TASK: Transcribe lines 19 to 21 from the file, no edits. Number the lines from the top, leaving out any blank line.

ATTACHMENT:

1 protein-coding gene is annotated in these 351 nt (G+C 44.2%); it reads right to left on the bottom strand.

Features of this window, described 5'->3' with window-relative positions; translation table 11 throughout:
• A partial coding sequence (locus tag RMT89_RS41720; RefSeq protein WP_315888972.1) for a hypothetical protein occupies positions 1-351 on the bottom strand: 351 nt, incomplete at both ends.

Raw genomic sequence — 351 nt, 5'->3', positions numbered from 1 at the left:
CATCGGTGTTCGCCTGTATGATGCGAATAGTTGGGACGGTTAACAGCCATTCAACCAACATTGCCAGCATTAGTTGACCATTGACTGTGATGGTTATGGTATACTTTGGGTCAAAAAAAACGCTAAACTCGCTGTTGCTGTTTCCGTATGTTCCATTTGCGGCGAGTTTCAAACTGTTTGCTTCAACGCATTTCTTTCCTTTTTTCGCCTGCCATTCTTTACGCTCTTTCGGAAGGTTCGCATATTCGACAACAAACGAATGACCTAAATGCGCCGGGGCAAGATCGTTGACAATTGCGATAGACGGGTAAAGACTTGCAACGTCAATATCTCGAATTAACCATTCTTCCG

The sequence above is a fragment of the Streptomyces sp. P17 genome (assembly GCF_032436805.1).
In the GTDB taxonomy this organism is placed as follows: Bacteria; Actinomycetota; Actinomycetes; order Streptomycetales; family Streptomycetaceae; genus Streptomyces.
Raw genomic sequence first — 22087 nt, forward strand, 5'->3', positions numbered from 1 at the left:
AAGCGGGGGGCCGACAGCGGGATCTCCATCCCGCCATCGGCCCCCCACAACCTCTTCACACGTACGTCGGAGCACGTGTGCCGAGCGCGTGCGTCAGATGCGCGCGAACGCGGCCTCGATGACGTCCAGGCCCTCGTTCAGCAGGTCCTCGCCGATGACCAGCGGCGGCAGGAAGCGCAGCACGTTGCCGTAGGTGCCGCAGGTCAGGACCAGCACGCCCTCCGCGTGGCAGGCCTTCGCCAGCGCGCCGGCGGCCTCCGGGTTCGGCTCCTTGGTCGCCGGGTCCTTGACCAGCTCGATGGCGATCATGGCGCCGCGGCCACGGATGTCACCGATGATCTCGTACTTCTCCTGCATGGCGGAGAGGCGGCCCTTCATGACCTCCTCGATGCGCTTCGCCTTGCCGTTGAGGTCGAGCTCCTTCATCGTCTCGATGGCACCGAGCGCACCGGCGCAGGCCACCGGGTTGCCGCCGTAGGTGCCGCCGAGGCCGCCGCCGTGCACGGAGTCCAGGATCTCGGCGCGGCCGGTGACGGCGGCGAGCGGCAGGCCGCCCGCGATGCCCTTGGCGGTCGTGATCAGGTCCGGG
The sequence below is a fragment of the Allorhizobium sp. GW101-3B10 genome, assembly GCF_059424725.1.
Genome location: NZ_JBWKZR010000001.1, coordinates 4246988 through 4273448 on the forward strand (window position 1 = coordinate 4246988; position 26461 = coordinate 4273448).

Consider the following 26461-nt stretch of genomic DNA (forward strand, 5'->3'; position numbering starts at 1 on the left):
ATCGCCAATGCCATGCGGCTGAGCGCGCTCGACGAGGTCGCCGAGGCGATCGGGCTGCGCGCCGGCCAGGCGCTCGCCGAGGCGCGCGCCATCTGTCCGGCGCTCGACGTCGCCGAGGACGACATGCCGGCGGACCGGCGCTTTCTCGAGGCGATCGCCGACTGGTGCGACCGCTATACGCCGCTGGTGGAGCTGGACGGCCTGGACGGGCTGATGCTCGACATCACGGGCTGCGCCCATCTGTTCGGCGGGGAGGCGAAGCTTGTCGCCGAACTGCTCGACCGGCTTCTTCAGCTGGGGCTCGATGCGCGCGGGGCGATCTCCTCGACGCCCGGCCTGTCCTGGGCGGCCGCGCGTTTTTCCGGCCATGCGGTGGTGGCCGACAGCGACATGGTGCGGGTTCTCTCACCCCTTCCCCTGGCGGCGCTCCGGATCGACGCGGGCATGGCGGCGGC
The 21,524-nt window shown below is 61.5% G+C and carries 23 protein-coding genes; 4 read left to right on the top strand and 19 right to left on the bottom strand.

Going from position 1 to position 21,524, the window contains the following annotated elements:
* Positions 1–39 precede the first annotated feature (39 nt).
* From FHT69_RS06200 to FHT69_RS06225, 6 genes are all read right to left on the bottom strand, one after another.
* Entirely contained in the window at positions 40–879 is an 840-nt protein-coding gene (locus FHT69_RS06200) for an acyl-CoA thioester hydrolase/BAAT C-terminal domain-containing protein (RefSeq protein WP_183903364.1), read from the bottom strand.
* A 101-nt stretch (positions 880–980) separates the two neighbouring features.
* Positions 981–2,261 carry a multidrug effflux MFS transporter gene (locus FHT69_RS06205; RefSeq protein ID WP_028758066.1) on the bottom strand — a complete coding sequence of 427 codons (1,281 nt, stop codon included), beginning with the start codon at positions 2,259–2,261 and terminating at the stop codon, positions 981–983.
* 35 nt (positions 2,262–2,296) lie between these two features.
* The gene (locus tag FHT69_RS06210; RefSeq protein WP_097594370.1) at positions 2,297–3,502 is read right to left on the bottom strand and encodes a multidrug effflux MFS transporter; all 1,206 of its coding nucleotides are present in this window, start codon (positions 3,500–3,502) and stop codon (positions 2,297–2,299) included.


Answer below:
* A 101-nt stretch (positions 880–980) separates the two neighbouring features.
* Positions 981–2,261 carry a multidrug effflux MFS transporter gene (locus FHT69_RS06205; RefSeq protein ID WP_028758066.1) on the bottom strand — a complete coding sequence of 427 codons (1,281 nt, stop codon included), beginning with the start codon at positions 2,259–2,261 and terminating at the stop codon, positions 981–983.
* 35 nt (positions 2,262–2,296) lie between these two features.